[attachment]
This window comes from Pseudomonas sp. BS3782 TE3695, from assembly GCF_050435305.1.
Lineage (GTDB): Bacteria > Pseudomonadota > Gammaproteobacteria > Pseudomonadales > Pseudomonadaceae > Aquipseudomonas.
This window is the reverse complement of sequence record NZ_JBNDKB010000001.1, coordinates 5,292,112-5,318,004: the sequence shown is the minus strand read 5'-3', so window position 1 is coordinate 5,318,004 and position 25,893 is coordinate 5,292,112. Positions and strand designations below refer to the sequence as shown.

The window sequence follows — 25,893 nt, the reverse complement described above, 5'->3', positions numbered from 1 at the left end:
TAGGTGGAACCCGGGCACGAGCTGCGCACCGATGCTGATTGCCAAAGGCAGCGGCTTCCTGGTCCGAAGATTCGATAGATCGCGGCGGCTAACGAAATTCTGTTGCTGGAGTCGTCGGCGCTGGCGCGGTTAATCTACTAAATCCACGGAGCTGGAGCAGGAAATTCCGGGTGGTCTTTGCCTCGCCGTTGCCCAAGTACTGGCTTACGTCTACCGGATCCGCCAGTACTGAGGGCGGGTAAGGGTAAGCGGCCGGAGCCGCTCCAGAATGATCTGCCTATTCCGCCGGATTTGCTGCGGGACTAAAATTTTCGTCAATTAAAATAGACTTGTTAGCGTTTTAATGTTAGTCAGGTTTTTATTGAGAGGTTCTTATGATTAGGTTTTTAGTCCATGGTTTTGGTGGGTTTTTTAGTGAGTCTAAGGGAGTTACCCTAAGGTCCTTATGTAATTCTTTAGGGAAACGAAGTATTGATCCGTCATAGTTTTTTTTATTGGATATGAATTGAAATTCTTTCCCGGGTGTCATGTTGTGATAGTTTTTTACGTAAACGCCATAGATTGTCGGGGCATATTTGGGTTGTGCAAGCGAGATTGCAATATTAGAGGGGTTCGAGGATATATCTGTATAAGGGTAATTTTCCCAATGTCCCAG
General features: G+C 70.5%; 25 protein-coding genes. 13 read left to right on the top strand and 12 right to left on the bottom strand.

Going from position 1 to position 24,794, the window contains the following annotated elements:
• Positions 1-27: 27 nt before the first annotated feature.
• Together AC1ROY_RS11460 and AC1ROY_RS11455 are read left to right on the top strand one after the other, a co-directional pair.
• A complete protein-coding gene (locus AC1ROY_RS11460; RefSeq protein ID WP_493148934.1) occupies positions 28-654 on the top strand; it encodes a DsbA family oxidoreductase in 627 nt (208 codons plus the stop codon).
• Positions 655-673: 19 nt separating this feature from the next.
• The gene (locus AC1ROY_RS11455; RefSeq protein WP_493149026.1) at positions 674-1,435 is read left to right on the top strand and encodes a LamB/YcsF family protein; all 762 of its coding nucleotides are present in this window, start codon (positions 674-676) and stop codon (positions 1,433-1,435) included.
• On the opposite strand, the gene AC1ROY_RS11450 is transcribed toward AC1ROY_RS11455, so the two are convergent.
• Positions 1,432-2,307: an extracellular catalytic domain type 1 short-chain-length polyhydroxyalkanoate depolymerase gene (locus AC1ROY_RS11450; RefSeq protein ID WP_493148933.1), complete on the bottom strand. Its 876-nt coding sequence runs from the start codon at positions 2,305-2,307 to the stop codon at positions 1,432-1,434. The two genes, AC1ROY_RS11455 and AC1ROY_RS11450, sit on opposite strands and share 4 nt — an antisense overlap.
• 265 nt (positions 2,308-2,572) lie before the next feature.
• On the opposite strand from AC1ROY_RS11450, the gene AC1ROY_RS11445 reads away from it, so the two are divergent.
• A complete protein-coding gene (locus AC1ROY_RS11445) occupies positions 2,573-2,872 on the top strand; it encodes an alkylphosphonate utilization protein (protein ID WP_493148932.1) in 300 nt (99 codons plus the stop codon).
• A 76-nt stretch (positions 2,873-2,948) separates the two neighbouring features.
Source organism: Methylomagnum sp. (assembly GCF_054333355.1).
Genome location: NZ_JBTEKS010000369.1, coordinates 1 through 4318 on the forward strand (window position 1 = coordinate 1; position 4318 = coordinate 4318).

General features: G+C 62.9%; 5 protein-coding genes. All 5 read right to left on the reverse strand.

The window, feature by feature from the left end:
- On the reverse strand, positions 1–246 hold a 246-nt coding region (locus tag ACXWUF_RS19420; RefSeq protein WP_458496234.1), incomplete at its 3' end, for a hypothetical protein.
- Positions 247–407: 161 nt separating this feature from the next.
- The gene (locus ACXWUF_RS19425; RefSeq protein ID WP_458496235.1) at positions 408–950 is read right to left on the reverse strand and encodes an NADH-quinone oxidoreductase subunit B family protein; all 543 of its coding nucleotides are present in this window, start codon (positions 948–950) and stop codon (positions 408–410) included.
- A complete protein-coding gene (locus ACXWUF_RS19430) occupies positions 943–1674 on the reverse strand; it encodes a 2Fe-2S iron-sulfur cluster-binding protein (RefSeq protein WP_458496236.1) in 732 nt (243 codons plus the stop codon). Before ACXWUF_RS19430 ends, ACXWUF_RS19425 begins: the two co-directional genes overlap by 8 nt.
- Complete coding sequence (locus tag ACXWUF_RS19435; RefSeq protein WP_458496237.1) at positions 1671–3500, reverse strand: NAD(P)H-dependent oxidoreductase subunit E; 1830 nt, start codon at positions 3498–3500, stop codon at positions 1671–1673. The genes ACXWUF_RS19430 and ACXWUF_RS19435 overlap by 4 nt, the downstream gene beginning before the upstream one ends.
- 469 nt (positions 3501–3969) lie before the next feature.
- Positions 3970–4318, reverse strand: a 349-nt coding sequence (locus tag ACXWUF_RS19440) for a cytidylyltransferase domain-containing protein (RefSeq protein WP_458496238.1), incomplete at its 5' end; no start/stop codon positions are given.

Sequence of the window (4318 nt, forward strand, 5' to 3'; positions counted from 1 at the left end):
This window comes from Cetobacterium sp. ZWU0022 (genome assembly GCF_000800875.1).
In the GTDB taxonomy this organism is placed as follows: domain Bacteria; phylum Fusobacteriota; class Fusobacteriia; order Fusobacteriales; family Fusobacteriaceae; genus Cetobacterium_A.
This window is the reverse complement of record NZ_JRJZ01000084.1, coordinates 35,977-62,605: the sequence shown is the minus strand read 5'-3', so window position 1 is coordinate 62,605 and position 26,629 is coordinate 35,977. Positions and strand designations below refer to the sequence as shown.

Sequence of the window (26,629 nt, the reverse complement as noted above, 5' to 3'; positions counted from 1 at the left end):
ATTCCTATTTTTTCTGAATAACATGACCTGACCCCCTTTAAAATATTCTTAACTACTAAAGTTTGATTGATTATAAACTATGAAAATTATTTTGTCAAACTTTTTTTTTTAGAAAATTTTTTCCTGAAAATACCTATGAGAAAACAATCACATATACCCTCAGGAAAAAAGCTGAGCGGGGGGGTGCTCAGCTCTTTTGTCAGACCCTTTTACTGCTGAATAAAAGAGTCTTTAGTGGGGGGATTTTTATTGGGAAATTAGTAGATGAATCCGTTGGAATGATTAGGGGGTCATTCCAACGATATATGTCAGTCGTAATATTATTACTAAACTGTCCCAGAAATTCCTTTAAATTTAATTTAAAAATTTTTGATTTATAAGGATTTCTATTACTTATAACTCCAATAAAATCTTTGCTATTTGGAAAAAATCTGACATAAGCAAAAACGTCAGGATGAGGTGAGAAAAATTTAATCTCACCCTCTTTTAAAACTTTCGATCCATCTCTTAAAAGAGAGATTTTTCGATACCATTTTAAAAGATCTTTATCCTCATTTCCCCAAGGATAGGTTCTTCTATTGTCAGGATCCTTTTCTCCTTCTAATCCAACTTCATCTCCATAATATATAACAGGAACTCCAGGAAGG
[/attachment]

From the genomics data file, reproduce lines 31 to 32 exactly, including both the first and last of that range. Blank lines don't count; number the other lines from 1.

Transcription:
This window comes from Cetobacterium sp. ZWU0022 (genome assembly GCF_000800875.1).
In the GTDB taxonomy this organism is placed as follows: domain Bacteria; phylum Fusobacteriota; class Fusobacteriia; order Fusobacteriales; family Fusobacteriaceae; genus Cetobacterium_A.